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Name matching -memory leakage

by deepuceg (Initiate)
on Apr 02, 2008 at 13:45 UTC ( #677956=perlquestion: print w/ replies, xml ) Need Help??
deepuceg has asked for the wisdom of the Perl Monks concerning the following question:

Hi people, While trying to match two files containing list of names of the persons i am getting memory leak.. i am using the module Lingua::EN::MatchNames; it works well for my need.. but the thing is i am having 20,000 records in each file.. upon checking these names the memory is unable to withstand... So i am in idea to clear the memory after checking each name.. Any suggestions regarding memory handling would be appreciable.. Thanks.

Comment on Name matching -memory leakage
Re: Name matching -memory leakage
by Anonymous Monk on Apr 02, 2008 at 13:50 UTC
    Example?
Re: Name matching -memory leakage
by grizzley (Chaplain) on Apr 02, 2008 at 14:12 UTC

    Can't you load first file to the array (20000 x 30 bytes each? = 600kB) and then read second file one name at a time (30 bytes?) and compare to all names from first one?

    Update: Sorry, just read what the module does and it looks much more clever than just 'eq' :)

      I have another idea: I would try to run your program for 100 names, see how long does it take and how much memory it consumes. Next, the same for 200 names, for 500, 1000 etc. This way I could estimate how much will it take for 20.000 names and... look for better algorithm :)
Re: Name matching -memory leakage
by apl (Monsignor) on Apr 02, 2008 at 14:16 UTC
    How do you know you have a memory leak?

    Can you post the minimal code that produces the problem, with a description of what the problem is?

Re: Name matching -memory leakage
by radiantmatrix (Parson) on Apr 02, 2008 at 14:38 UTC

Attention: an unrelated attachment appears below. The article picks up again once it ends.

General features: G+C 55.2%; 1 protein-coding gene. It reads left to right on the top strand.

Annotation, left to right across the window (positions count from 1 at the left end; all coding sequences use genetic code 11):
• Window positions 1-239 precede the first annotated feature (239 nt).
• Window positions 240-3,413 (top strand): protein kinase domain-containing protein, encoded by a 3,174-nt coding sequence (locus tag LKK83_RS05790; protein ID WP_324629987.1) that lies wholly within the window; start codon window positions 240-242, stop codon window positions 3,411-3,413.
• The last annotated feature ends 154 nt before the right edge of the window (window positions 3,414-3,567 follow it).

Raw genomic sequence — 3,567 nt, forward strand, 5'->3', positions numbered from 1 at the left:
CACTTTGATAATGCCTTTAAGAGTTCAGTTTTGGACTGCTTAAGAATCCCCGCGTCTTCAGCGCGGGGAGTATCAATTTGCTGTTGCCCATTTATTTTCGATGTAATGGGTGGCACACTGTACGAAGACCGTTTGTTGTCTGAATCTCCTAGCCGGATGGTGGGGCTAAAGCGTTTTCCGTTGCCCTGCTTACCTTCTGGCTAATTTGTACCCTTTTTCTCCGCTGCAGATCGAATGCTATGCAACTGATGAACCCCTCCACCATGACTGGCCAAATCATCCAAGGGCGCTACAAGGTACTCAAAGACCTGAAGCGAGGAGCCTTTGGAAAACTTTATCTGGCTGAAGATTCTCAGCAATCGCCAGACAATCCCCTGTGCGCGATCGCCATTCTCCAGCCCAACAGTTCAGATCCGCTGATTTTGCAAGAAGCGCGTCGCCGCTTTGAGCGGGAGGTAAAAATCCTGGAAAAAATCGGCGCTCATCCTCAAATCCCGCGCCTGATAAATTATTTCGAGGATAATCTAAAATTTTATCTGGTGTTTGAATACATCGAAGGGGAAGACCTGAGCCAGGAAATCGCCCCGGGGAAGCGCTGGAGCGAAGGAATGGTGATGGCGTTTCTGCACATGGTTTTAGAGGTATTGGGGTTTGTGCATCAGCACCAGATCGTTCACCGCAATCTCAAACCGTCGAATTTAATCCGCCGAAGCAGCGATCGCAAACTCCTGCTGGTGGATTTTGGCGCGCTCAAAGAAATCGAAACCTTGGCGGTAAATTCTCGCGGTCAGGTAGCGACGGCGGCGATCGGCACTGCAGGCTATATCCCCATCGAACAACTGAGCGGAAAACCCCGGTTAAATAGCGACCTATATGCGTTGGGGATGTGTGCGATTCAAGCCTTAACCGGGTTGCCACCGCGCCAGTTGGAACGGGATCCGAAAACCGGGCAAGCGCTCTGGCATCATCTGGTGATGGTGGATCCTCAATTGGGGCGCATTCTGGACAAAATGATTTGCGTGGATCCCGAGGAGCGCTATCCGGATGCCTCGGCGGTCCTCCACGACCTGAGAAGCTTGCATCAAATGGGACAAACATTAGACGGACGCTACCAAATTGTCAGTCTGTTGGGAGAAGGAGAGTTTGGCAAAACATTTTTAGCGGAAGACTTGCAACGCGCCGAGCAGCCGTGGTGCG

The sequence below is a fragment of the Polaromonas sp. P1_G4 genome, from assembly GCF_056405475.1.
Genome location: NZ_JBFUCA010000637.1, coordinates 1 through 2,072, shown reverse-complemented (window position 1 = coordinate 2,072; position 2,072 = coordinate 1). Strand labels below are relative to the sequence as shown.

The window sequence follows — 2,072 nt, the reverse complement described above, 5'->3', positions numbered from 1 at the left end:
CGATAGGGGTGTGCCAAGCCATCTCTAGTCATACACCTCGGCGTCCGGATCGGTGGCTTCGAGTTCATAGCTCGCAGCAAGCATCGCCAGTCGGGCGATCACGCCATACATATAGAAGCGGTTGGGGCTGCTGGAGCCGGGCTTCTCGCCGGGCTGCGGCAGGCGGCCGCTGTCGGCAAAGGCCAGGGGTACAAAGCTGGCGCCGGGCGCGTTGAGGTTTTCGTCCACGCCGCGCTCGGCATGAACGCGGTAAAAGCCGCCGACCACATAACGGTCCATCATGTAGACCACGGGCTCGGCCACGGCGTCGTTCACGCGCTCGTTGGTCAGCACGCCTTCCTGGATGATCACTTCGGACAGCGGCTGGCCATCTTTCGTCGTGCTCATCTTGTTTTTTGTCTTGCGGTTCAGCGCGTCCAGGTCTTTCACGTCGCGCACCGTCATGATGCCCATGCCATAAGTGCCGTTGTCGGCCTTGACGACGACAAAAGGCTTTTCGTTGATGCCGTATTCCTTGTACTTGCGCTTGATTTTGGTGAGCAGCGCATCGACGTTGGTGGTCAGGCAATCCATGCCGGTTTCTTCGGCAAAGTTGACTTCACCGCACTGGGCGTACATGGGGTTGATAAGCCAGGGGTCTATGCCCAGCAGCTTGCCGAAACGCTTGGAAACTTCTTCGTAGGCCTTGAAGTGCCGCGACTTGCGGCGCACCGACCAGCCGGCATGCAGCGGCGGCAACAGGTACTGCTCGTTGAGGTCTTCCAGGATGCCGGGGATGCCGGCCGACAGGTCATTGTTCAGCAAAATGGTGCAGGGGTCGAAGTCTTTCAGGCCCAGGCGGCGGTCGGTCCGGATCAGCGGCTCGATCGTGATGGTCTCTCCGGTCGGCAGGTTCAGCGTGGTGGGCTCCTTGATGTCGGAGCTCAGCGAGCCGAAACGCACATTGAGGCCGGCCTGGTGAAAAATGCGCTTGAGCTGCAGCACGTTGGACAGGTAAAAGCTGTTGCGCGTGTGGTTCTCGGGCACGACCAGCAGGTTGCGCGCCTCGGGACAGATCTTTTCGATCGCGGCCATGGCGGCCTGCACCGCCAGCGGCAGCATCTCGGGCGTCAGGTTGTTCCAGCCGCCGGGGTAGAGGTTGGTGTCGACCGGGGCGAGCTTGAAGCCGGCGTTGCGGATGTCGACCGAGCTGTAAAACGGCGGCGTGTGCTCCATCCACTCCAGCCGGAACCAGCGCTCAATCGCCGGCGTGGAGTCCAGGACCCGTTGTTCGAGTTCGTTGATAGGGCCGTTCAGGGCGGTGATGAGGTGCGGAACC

Well, you don't provide any example code, so it's hard to give good advice. Given your description, though, I can make a couple of guesses.

    My first guess is that it isn't a memory leak, but simply that you're running out of available memory (a memory leak is a very specific kind of bug).

    Given that, my second guess is that you're loading the entire files into memory before operating on them. If your records are large enough, the combination of doing that and building your output data structure might put you over your available RAM.

    One simple way to avoid that is to put your data -- including your output structure -- into a database. That way, the database engine takes care of memory allocation, etc. DBD::SQLite is very nice for this, as it's a simple RDBMS entirely contained in a Perl module.

    Beyond that advice, memory bugs are difficult to trace down without seeing code. Share some code, and you'll likely get more help. You may also want to check out How (Not) To Ask A Question for tips about asking questions on PerlMonks in a way that's optimized for getting good answers.

    <radiant.matrix>
    Ramblings and references
    The Code that can be seen is not the true Code
    I haven't found a problem yet that can't be solved by a well-placed trebuchet

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